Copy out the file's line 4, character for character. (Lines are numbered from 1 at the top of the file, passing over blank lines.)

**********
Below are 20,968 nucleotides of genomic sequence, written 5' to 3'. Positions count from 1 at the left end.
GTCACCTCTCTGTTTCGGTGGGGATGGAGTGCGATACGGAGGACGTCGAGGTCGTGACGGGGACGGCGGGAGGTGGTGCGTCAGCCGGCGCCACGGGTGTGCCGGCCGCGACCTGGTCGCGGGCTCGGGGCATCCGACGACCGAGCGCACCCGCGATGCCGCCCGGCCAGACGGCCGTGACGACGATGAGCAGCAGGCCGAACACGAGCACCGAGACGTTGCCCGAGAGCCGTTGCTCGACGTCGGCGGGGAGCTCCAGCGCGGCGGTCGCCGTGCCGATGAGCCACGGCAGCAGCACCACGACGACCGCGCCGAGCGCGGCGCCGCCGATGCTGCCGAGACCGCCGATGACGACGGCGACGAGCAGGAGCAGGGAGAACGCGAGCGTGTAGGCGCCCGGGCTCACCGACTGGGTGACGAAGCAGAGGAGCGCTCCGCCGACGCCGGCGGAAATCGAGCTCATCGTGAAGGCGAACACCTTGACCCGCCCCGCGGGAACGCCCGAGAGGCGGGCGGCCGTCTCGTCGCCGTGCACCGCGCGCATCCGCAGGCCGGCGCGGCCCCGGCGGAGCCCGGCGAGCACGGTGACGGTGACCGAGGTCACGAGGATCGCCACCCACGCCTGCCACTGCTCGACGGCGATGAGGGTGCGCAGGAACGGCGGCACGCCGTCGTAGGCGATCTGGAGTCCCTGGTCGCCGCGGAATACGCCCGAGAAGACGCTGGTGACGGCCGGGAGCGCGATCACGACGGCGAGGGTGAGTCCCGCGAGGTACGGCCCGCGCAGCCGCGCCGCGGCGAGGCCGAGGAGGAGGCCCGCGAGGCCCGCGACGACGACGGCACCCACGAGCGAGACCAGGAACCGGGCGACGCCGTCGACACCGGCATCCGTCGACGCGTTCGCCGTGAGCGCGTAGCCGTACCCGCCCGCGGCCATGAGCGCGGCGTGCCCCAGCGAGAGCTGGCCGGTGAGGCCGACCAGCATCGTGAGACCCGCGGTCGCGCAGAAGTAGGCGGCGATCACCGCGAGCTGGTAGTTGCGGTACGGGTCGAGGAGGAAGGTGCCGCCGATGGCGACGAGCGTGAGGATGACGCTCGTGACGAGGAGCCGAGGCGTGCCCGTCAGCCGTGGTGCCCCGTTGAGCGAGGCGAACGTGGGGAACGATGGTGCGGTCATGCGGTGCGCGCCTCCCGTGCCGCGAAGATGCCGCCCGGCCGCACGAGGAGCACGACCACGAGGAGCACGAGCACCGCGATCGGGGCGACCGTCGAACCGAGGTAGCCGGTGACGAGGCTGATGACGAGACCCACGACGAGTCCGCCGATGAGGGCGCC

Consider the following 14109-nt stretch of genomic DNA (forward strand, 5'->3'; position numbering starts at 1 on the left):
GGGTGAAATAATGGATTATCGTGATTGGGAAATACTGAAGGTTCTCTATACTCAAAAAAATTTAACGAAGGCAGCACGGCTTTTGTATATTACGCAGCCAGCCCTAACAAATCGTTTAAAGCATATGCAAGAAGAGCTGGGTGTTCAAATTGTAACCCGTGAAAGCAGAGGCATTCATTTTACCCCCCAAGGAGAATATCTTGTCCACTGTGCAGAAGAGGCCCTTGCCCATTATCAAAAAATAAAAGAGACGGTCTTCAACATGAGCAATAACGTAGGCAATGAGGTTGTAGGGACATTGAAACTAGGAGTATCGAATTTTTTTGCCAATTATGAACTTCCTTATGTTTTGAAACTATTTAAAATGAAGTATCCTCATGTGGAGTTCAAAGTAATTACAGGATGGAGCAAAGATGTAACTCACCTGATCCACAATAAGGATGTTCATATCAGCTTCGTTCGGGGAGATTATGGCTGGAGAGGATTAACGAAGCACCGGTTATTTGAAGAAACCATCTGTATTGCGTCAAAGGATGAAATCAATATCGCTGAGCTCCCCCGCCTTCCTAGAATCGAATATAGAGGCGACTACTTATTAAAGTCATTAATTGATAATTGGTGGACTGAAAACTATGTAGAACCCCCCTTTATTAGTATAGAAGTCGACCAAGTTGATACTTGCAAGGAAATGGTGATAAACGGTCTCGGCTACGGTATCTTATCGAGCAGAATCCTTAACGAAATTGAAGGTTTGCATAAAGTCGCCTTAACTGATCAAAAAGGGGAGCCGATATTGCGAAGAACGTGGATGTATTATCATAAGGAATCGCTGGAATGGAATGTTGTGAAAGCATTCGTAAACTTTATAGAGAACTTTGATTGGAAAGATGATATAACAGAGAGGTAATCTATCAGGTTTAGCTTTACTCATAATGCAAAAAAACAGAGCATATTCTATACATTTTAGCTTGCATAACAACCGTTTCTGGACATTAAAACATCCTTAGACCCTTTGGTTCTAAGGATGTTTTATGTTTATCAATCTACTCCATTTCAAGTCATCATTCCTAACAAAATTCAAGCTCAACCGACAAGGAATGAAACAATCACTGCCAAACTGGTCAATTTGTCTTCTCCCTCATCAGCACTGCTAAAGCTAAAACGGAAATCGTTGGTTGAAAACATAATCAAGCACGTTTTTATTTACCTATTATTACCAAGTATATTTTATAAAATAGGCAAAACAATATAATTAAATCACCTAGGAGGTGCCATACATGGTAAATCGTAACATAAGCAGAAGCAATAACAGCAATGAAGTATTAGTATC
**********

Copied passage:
GGGTGAAATAATGGATTATCGTGATTGGGAAATACTGAAGGTTCTCTATACTCAAAAAAATTTAACGAAGGCAGCACGGCTTTTGTATATTACGCAGCCAGCCCTAACAAATCGTTTAAAGCATATGCAAGAAGAGCTGGGTGTTCAAATTGTAACCCGTGAAAGCAGAGGCATTCATTTTACCCCCCAAGGAGAATATCTTGTCCACTGTGCAGAAGAGGCCCTTGCCCATTATCAAAAAATAAAAGAGACGGTCTTCAACATGAGCAATAACGTAGGCAATGAGGTTGTAGGGACATTGAAACTAGGAGTATCGAATTTTTTTGCCAATTATGAACTTCCTTATGTTTTGAAACTATTTAAAATGAAGTATCCTCATGTGGAGTTCAAAGTAATTACAGGATGGAGCAAAGATGTAACTCACCTGATCCACAATAAGGATGTTCATATCAGCTTCGTTCGGGGAGATTATGGCTGGAGAGGATTAACGAAGCACCGGTTATTTGAAGAAACCATCTGTATTGCGTCAAAGGATGAAATCAATATCGCTGAGCTCCCCCGCCTTCCTAGAATCGAATATAGAGGCGACTACTTATTAAAGTCATTAATTGATAATTGGTGGACTGAAAACTATGTAGAACCCCCCTTTATTAGTATAGAAGTCGACCAAGTTGATACTTGCAAGGAAATGGTGATAAACGGTCTCGGCTACGGTATCTTATCGAGCAGAATCCTTAACGAAATTGAAGGTTTGCATAAAGTCGCCTTAACTGATCAAAAAGGGGAGCCGATATTGCGAAGAACGTGGATGTATTATCATAAGGAATCGCTGGAATGGAATGTTGTGAAAGCATTCGTAAACTTTATAGAGAACTTTGATTGGAAAGATGATATAACAGAGAGGTAATCTATCAGGTTTAGCTTTACTCATAATGCAAAAAAACAGAGCATATTCTATACATTTTAGCTTGCATAACAACCGTTTCTGGACATTAAAACATCCTTAGACCCTTTGGTTCTAAGGATGTTTTATGTTTATCAATCTACTCCATTTCAAGTCATCATTCCTAACAAAATTCAAGCTCAACCGACAAGGAATGAAACAATCACTGCCAAACTGGTCAATTTGTCTTCTCCCTCATCAGCACTGCTAAAGCTAAAACGGAAATCGTTGGTTGAAAACATAATCAAGCACGTTTTTATTTACCTATTATTACCAAGTATATTTTATAAAATAGGCAAAACAATATAATTAAATCACCTAGGAGGTGCCATACATGGTAAATCGTAACATAAGCAGAAGCAATAACAGCAATGAAGTATTAGTATC